We interviewed Keranjit Gill, Customer Service Analyst on her thoughts and experience on women in tech.
As part of the customer service management team I represent national grid business within the IT organisation. This includes supporting, guiding, advising and acting as the bridge between IT and the business on the management of National Grid IT Services.
On a day to day basis I work with customers(the business) It service owners and suppliers to resolve issues, mitigate risks, respond to any queries and recognise business and IT opportunities all whilst maintaining customer satisfaction.
In simple terms, because of how interesting it is. Technology is evolving so rapidly and is now at the heart of most organisations. There are new technologies surfacing constantly that have impact on our daily lives, which has kept me at the forefront of latest innovations. Seeing and having technology around me, I just knew I wanted to be part of such an influential field.
I started studying Computing at University, which was very focused on coding and development, it was not until my Industrial placement I realised how big the sector was and how many opportunities were available to me. This influenced me to return university for my final year and select IT management for business modules, modifying my degree title to a specialised programme in Computing and Business.
I worked at Nissan Motor Manufacturing in my third of university on an industrial placement.
I think there was, but this is starting to change which is a massive positive.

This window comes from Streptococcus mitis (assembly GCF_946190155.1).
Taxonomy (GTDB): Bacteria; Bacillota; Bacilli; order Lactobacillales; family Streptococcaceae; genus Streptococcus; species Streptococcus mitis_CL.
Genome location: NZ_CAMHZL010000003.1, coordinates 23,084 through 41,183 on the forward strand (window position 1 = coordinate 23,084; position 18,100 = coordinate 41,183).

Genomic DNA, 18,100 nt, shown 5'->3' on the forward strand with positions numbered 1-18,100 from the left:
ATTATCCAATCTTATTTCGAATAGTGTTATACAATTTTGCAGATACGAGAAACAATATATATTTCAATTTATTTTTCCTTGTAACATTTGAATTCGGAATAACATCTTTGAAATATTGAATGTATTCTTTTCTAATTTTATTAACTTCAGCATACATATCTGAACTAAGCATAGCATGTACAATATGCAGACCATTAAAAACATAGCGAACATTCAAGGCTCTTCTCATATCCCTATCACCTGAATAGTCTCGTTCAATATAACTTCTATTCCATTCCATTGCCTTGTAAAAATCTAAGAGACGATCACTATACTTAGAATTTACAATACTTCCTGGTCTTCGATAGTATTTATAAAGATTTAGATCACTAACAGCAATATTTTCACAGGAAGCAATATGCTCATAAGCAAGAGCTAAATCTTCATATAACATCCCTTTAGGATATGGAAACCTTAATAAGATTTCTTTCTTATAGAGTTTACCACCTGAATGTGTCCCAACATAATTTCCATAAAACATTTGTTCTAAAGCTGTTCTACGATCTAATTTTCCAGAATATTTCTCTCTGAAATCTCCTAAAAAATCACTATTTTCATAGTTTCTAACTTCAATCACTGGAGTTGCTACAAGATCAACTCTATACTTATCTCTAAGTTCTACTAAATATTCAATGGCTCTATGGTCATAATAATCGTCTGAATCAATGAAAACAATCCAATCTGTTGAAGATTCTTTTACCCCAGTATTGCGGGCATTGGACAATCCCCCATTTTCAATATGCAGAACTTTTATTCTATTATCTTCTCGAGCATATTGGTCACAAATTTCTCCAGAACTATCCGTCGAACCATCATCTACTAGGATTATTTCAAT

Traditional notions about gender roles in the working environment have been around for a long while now especially in regard to STEM Subjects but I believe we are slowly but surely overcoming these stereotypes.
I think its important to stress how many avenues IT has. Initial thoughts people have when you mention technology is desk work, no interaction, coding, software and development. But there are so many more opportunities which are engaging, interactive, exciting. The individual could be testing games or exercises, managing companywide projects, solving complex problems or even presenting to leadership teams and that is just a couple of examples.
My personal opinion whether male or female any opportunity is fair game and organisations are encouraging diversity.
Share experiences, reach out to 6 forms/ Colleges and allow young women at the start of their career to understand what opportunities are available to them and help them feel confident enough to pursue.
For majority of people you never really know what you want to do until the last minute, you will be attending so many university open days, doing so much research so don’t close anything off without giving it a chance or fully understanding what doors it can open for you. Pick up that IT brochure it could change your whole perspective.